Date of Conferral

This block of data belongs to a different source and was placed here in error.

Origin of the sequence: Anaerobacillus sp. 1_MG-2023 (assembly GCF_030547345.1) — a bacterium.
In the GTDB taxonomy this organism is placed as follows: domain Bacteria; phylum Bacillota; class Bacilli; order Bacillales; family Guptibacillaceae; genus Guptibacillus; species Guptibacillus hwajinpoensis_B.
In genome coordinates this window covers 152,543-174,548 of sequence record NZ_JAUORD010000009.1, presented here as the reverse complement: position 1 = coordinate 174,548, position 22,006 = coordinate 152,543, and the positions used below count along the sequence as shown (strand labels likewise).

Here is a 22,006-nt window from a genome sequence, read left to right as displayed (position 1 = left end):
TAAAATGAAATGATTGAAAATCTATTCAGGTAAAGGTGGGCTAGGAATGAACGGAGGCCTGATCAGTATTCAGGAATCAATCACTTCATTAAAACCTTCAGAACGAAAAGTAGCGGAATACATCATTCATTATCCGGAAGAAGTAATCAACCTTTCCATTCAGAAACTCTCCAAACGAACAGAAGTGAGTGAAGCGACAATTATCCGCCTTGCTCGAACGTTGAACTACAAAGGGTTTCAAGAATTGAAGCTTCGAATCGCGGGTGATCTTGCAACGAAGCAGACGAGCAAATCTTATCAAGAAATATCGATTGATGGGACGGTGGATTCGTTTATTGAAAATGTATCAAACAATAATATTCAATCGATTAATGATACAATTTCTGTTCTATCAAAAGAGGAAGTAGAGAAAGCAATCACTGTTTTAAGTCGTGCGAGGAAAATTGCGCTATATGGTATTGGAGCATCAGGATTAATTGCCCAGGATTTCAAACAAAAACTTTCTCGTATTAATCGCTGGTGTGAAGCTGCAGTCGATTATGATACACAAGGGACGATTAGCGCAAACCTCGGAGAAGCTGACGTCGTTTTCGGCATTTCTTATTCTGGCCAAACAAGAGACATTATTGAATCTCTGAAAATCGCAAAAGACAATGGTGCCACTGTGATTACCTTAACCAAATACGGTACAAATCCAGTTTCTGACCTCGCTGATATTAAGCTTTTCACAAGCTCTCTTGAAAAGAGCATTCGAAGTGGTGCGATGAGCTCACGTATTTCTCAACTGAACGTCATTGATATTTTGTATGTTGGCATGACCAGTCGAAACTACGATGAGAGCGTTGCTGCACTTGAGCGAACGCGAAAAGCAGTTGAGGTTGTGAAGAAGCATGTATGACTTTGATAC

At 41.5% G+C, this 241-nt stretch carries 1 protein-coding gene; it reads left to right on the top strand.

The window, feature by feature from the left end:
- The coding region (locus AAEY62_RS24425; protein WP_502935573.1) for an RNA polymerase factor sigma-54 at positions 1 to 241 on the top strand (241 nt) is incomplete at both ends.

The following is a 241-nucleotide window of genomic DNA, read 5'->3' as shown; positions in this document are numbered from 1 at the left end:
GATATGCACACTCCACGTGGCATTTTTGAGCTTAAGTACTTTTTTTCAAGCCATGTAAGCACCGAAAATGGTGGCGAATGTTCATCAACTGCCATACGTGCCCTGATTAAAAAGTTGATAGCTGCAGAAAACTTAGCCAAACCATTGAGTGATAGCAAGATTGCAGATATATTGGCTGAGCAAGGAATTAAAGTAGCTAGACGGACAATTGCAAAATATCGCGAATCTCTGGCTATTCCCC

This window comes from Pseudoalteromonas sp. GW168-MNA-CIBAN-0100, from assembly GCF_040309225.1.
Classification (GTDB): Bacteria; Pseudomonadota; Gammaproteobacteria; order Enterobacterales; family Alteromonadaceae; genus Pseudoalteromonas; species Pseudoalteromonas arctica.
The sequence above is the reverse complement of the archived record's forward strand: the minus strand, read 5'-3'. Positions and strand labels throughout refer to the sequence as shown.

Lack of elder abuse awareness and underreporting is an increasing problem in the United States in that only 1 in 14 cases of elder abuse is reported. The failure to report incidents of elder abuse and suspected elder abuse allows further abuse of elders and for elder abusers to go unpunished. The purpose of this quantitative nonexperimental study was to understand the relationship between race, gender, and elder abuse awareness and fill the gap in elder abuse literature. Research questions tested mean differences between race and gender, respectively, and elder abuse awareness. The theoretical frameworks for this study were the social cognitive theory, self-perception theory, and Dunning Kruger Effect. The study included a convenience sample of 75 federal corrections retirees with diverse educational and professional backgrounds living in the United States. Data were collected using an online survey that ascertained the respondents' attitudes toward elder abuse and knowledge of elder abuse laws. Independent samples t tests were performed to test the mean differences of elder abuse awareness between different races and genders. Results of the study revealed African Americans have a statistically significant higher mean than Caucasians. However, there was not a statistically significant mean difference between males and females, respectively, and elder abuse awareness. The implications for social change include aiding public and private sector elder abuse prevention advocates adopt programs and policies that will increase elder abuse awareness campaigns, increase elder abuse reporting behavior of different races and genders, and prevent deaths resulting from a lack of elder abuse awareness.